nobody likes you when you’re 23, and still act like you’re in freshman year

Places I’ve recently had my age questioned:

-While attempting to order frozen yogurt at the bar at a Marathon Grill at 4 p.m. on a Sunday, when all the tables were full

-While attempting to register for wedding gifts

-While attempting to see a rated R movie

Once provoked, the consensus among the skeptical gatekeepers intent on depriving me of my vanilla cone/toasting flutes/movie I didn’t wanted to see in the first place, is that I look 19.

I really thought I was fine with this, had even started to find it flattering, but last week’s encounter at the movie theater by Dave’s parents’ house kind of did me in, especially when I discovered you only have to be 17, not 18 as I had originally thought, to see a rated R movie. Do you know why I thought you had to be 18? Because that’s how long it’s been since I actually had to care about this shit. I mean, picture the days when you had to buy tickets for the PG movie and then sneak into the other theater, felt your hands tremble when the security guard started his long stroll down the aisle, and, in a moment of desperation, were forced to ask the couple in front of you to pose as your parents?

Now picture what you looked like back then. That, my friends, is apparently how I still look.

Admittedly, my complexion isn’t much better than my middle school days. And I’m not the maturest 20-something you’ll ever meet. But I like to think I carry myself with some sort of an air of worldliness, of experience, of I’ve-been-able-to-legally-down-that-shot-of-tequila-for-half-a-decade-ness.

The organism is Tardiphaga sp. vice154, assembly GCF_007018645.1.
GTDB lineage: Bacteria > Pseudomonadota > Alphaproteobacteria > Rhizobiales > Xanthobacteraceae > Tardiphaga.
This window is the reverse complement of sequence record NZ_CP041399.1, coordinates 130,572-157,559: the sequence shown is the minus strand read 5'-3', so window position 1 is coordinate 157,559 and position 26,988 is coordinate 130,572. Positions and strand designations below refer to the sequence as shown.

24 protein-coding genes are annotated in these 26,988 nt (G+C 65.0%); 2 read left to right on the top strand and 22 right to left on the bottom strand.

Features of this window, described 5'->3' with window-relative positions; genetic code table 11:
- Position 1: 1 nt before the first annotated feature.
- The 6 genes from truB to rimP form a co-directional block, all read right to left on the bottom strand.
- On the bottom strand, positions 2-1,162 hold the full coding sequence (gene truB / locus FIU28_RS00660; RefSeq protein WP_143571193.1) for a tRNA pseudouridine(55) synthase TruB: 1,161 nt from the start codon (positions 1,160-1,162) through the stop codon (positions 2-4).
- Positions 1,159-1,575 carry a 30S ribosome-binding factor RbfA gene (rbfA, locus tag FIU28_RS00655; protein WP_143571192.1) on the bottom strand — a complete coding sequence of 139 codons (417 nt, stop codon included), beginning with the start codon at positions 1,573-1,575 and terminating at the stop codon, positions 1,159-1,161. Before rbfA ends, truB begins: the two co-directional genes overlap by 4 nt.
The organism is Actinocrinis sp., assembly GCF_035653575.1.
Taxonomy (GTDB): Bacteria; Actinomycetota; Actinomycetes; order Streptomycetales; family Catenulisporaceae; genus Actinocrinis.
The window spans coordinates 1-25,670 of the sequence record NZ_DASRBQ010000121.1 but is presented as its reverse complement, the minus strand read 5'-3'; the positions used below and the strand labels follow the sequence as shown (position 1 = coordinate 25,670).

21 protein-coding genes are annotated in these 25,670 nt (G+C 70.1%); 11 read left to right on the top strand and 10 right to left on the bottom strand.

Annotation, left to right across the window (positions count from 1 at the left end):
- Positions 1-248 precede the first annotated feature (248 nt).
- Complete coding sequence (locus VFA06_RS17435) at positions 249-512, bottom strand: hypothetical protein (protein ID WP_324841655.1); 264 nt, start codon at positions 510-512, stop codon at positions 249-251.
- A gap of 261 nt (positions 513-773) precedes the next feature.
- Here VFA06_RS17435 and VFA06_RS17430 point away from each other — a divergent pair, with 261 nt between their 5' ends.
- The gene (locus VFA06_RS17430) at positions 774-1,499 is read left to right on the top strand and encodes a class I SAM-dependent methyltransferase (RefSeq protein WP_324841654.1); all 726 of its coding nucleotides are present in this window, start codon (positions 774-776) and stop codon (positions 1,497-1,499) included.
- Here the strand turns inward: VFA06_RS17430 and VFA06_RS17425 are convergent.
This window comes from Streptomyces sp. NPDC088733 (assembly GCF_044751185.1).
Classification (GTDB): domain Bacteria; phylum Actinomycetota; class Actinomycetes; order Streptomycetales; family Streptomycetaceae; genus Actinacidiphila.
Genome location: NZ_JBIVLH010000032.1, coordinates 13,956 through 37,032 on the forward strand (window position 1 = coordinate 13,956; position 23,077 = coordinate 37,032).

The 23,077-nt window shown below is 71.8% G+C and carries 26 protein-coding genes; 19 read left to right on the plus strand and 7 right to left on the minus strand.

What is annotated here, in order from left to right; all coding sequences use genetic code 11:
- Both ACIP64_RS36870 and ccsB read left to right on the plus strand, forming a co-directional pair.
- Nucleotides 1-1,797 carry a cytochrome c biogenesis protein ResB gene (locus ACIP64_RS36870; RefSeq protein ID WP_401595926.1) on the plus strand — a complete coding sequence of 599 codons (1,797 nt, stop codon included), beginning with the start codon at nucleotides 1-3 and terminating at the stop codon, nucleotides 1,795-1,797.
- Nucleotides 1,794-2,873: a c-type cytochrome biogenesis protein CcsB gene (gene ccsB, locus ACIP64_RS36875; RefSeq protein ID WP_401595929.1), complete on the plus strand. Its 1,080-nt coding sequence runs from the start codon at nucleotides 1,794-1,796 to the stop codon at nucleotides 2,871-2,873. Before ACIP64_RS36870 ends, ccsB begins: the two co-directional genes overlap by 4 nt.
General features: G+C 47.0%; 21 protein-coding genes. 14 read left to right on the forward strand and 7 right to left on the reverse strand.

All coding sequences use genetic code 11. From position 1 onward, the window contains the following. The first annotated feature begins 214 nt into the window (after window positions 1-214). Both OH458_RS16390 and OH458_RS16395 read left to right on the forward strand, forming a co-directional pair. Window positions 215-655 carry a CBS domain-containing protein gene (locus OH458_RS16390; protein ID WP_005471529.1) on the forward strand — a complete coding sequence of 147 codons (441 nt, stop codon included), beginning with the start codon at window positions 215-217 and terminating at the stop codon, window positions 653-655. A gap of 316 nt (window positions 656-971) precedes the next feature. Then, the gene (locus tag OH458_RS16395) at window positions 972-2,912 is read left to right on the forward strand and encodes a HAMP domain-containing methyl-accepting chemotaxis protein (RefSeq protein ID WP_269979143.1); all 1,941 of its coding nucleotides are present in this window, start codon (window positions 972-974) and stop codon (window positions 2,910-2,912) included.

Also, let’s just be frank: I have a substantial rack.

Still, this was the response after I proudly handed over my license:

“Huh,” the checker said, apparently puzzled. “Connecticut.”

Yes, I’d say that’s the most remarkable thing about that little piece of plastic too. Not, maybe, that you just accused a 26-year-old of being 16.

It didn’t make matters better that David was not asked for identification.

It did make matters better when my college-aged sister-in-law to be regaled me with tales of how she still gets asked for parental permission before being allowed to taste samples at Costco.

The next day, as I proudly strolled through the store, double-fisting black-bean empanadas and Maine lobster dip, I felt a strange sense of pride. Had I violated some sort of rule by going back for seconds on the cheesecake? Probably, but it was one that involved my dignity, not my age.

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